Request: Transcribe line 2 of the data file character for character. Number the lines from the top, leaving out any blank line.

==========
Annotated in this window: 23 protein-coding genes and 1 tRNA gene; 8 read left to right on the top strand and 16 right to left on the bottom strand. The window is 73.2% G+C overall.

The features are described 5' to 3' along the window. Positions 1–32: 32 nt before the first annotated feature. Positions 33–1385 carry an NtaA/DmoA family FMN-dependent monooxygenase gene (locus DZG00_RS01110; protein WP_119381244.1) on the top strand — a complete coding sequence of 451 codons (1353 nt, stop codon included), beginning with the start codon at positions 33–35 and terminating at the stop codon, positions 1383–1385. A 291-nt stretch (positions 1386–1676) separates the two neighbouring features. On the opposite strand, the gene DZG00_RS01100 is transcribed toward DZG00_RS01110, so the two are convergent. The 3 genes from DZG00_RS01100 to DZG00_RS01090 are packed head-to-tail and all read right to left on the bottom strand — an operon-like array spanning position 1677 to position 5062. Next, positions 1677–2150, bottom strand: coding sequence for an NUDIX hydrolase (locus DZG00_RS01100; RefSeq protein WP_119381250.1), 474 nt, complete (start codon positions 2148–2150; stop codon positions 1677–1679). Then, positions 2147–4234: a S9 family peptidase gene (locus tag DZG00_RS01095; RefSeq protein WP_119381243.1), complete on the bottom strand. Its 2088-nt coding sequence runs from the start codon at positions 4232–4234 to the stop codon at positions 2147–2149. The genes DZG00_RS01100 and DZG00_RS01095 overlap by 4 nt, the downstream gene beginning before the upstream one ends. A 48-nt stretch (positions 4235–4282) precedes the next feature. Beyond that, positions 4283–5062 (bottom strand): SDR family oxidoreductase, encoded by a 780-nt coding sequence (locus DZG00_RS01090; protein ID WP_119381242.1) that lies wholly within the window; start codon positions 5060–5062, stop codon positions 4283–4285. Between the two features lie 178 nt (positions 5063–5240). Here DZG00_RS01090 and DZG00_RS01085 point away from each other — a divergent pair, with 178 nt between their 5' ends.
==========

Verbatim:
The features are described 5' to 3' along the window. Positions 1–32: 32 nt before the first annotated feature. Positions 33–1385 carry an NtaA/DmoA family FMN-dependent monooxygenase gene (locus DZG00_RS01110; protein WP_119381244.1) on the top strand — a complete coding sequence of 451 codons (1353 nt, stop codon included), beginning with the start codon at positions 33–35 and terminating at the stop codon, positions 1383–1385. A 291-nt stretch (positions 1386–1676) separates the two neighbouring features. On the opposite strand, the gene DZG00_RS01100 is transcribed toward DZG00_RS01110, so the two are convergent. The 3 genes from DZG00_RS01100 to DZG00_RS01090 are packed head-to-tail and all read right to left on the bottom strand — an operon-like array spanning position 1677 to position 5062. Next, positions 1677–2150, bottom strand: coding sequence for an NUDIX hydrolase (locus DZG00_RS01100; RefSeq protein WP_119381250.1), 474 nt, complete (start codon positions 2148–2150; stop codon positions 1677–1679). Then, positions 2147–4234: a S9 family peptidase gene (locus tag DZG00_RS01095; RefSeq protein WP_119381243.1), complete on the bottom strand. Its 2088-nt coding sequence runs from the start codon at positions 4232–4234 to the stop codon at positions 2147–2149. The genes DZG00_RS01100 and DZG00_RS01095 overlap by 4 nt, the downstream gene beginning before the upstream one ends. A 48-nt stretch (positions 4235–4282) precedes the next feature. Beyond that, positions 4283–5062 (bottom strand): SDR family oxidoreductase, encoded by a 780-nt coding sequence (locus DZG00_RS01090; protein ID WP_119381242.1) that lies wholly within the window; start codon positions 5060–5062, stop codon positions 4283–4285. Between the two features lie 178 nt (positions 5063–5240). Here DZG00_RS01090 and DZG00_RS01085 point away from each other — a divergent pair, with 178 nt between their 5' ends.